By Mike Godsey


This Cut-Off Low spawns a surface storm that shoves the North Pacific High’s winds to the Northern California coast.

by Mike Godsey

Recent days have seen light winds at most sites in the Bay Area as well as clouds and unsettled weather. This has been the result of the Cut-Off Low at ≈ 18,000 ft. that came over the western USA last week and continues to linger as a upper trough. These events have kept the North Pacific High’s surface NW winds several hundred miles away from the Bay Area with its winds focused towards Southern California.

Yet another Cut-Off Low on the far horizon!

Looking at my banner imagery above you can see a surface storm and its counter-clockwise spinning winds about 1200 miles  west of Northern California. Directly NPHstormCompactsCoastabove this surface low at ≈ 18,000 ft. is yet another Cut-Off Low. But this Cut-Off Low does us a favor. As it drifts to the NE towards the Gulf of Alaska it steers the surface storm you see in the banner towards Northern California. This in turn press the North Pacific High towards Northern California. As this happens the isobars of the NPH compact along the coast and the NW winds slowly ramp up each passing day. You can see this happening in the animation to the right. Note how the winds really ramp up this Friday.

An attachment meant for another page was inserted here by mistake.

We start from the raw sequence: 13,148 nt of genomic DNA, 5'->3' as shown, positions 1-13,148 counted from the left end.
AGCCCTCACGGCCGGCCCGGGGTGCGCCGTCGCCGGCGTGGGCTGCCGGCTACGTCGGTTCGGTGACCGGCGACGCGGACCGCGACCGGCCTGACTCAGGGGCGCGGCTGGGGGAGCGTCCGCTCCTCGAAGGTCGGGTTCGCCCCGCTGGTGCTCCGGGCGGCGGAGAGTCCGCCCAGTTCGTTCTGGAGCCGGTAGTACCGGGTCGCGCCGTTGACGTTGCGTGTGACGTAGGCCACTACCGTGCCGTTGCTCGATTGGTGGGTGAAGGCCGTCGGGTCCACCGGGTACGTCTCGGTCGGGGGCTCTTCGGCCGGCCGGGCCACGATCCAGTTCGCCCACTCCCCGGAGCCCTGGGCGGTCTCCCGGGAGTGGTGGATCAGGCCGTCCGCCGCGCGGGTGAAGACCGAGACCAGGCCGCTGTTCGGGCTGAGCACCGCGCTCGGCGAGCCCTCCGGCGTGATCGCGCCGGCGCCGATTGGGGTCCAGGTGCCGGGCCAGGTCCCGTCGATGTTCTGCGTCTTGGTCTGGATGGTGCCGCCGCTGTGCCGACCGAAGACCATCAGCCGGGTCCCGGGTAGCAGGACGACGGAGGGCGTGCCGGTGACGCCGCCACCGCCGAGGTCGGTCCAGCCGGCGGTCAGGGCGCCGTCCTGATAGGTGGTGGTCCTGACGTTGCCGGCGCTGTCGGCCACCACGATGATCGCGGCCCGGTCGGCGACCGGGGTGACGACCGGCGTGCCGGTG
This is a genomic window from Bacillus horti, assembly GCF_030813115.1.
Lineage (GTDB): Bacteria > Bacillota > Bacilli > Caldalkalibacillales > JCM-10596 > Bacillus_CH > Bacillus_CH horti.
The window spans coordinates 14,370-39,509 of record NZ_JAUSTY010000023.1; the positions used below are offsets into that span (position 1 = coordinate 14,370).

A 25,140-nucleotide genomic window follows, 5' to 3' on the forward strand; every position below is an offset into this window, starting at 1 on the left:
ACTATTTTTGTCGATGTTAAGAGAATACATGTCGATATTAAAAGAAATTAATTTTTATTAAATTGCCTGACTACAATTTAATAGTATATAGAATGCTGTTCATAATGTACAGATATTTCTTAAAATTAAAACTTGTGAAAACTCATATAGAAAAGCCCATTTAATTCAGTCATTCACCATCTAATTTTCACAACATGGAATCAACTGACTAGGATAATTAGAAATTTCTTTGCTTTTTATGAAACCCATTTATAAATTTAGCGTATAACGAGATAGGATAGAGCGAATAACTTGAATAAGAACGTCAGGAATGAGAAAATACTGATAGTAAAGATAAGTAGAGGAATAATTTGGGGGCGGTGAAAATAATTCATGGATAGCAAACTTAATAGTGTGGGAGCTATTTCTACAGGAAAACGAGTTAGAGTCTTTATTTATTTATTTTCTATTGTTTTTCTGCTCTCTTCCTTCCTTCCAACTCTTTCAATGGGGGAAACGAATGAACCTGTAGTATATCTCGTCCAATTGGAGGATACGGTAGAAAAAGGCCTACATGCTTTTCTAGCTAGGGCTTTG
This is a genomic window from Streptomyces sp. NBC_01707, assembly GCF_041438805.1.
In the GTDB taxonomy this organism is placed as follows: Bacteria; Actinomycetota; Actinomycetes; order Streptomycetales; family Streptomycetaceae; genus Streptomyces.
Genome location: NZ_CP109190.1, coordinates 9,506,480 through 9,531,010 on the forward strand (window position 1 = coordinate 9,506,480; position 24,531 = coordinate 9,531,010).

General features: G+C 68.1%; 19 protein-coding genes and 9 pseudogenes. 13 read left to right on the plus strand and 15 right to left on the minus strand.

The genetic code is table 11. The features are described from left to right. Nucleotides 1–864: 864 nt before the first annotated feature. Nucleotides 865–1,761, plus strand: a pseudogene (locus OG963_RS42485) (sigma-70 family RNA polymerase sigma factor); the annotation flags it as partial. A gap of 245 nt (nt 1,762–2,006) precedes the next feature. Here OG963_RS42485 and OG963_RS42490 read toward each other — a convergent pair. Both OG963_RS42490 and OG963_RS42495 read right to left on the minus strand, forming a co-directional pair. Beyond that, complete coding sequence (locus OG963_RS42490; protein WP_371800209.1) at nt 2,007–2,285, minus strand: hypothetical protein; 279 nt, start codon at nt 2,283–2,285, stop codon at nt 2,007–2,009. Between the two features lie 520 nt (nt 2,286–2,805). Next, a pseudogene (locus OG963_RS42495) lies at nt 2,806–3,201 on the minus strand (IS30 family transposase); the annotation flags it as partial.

Always remember that this scenario is from a low res. model that covers the entire globe so I can not yet guarantee strong winds Friday. For those strong NW winds to reach into the Bay Area we need 2 additional ingredients: 1. For the Cut-Off Low to behave according to the model and 2. For a pressure gradient to develop to the Central Valley and/or the Great Basin to cause the NW wind to curve into the Bay.

Meanwhile the Cut-Off Low itself is modeled to head into Canada so it does bring clouds and rain to Northern California. So the North Pacific High’s surface NW winds linger for a while along the Northern California coast.